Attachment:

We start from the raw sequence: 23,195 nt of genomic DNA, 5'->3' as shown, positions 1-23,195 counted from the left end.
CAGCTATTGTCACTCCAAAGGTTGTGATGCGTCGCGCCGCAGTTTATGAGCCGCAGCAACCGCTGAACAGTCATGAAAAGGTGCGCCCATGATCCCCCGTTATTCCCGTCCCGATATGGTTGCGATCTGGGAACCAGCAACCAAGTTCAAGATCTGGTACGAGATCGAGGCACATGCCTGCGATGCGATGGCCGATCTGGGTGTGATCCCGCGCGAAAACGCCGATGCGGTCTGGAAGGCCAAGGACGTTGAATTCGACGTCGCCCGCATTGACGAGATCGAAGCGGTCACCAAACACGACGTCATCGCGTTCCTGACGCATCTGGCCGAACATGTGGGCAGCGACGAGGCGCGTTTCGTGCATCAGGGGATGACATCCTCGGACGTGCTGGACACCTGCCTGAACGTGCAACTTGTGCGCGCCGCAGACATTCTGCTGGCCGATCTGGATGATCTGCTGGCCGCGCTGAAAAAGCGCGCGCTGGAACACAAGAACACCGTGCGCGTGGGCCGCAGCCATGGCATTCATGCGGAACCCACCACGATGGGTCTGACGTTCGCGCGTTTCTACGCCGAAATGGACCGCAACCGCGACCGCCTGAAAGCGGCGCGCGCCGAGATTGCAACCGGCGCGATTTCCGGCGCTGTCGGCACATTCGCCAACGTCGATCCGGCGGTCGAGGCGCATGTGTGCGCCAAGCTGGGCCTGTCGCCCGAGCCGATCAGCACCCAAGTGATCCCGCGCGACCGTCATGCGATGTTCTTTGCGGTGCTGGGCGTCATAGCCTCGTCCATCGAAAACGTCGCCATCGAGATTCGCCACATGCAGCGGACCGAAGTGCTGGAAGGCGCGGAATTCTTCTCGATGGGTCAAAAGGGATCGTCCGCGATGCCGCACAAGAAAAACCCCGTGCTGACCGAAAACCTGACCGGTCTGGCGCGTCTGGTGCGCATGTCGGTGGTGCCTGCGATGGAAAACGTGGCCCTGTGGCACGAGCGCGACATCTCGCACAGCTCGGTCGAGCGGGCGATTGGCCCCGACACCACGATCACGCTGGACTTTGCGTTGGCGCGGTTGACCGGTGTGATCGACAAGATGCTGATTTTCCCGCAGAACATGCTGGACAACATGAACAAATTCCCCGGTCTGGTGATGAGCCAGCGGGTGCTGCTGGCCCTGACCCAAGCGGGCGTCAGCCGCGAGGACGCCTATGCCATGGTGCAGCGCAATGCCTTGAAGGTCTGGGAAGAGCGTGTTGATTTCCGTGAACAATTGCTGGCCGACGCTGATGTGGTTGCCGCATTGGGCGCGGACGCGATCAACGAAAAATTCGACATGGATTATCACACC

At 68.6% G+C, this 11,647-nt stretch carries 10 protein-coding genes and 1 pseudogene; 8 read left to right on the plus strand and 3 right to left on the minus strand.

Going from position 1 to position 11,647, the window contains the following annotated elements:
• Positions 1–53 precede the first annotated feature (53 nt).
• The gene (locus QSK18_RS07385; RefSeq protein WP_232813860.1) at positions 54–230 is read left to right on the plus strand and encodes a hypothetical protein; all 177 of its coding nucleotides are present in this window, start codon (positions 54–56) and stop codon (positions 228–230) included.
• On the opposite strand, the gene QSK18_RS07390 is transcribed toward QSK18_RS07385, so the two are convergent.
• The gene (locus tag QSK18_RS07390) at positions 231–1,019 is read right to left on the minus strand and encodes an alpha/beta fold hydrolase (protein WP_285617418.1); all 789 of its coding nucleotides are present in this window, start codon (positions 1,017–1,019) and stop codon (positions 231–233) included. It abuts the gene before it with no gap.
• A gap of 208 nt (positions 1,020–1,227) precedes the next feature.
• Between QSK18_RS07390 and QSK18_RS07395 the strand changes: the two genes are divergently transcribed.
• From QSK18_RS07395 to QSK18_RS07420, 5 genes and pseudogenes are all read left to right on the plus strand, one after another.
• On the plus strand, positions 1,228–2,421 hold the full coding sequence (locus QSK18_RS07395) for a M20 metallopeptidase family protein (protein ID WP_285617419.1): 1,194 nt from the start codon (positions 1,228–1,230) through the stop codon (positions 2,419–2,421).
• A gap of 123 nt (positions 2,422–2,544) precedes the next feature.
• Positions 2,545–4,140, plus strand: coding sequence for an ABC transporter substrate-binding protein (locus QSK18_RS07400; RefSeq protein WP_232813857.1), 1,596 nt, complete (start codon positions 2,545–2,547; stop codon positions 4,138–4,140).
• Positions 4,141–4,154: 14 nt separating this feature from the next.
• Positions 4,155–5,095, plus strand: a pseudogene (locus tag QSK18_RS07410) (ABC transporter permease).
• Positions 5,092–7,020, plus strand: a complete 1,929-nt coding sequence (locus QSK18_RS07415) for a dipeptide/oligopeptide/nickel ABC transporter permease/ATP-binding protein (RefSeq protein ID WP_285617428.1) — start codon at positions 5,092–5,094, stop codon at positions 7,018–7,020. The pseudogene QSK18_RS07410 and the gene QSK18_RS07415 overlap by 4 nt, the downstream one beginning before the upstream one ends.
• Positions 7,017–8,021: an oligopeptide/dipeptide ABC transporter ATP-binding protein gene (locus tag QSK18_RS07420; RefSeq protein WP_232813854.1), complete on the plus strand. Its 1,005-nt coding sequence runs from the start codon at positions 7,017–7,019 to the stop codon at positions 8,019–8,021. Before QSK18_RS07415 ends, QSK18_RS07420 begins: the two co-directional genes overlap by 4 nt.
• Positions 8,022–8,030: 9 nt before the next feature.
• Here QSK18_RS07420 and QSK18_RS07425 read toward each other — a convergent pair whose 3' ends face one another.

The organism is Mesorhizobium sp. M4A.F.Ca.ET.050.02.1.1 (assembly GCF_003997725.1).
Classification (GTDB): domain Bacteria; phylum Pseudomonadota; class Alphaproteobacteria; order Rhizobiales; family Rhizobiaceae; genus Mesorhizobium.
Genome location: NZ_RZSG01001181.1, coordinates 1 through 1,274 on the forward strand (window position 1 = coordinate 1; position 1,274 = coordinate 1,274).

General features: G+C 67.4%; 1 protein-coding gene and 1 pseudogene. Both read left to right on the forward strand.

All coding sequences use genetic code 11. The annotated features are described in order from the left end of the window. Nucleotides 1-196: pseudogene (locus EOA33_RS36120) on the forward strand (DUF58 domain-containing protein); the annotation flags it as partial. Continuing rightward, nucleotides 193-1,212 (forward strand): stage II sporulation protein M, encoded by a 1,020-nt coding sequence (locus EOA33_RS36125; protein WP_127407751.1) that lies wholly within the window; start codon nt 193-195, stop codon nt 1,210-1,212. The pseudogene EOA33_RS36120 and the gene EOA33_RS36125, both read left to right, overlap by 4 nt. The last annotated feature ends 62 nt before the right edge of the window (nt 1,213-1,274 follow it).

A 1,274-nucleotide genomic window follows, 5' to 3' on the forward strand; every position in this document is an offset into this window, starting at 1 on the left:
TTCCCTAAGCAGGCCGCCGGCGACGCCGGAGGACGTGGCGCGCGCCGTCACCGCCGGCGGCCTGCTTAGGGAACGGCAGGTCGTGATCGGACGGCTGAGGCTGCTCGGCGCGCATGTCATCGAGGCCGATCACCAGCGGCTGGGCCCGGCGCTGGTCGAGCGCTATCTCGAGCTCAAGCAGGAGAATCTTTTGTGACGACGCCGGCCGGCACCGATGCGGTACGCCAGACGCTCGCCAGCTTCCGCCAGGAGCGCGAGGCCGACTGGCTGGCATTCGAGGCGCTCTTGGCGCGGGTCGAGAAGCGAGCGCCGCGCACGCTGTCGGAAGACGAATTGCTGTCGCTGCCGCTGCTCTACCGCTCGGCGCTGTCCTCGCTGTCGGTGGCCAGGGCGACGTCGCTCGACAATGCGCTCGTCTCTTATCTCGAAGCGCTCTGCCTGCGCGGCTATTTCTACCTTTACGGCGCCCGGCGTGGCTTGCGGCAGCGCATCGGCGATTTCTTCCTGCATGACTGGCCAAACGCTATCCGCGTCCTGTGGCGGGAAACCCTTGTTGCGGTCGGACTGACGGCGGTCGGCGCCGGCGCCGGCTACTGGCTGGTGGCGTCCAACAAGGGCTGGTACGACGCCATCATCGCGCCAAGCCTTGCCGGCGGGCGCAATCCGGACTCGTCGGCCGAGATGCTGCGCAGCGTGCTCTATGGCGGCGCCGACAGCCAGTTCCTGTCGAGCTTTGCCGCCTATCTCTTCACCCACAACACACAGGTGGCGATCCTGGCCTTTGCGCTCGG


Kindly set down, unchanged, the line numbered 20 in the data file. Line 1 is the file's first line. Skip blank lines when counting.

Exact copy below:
• Here QSK18_RS07420 and QSK18_RS07425 read toward each other — a convergent pair whose 3' ends face one another.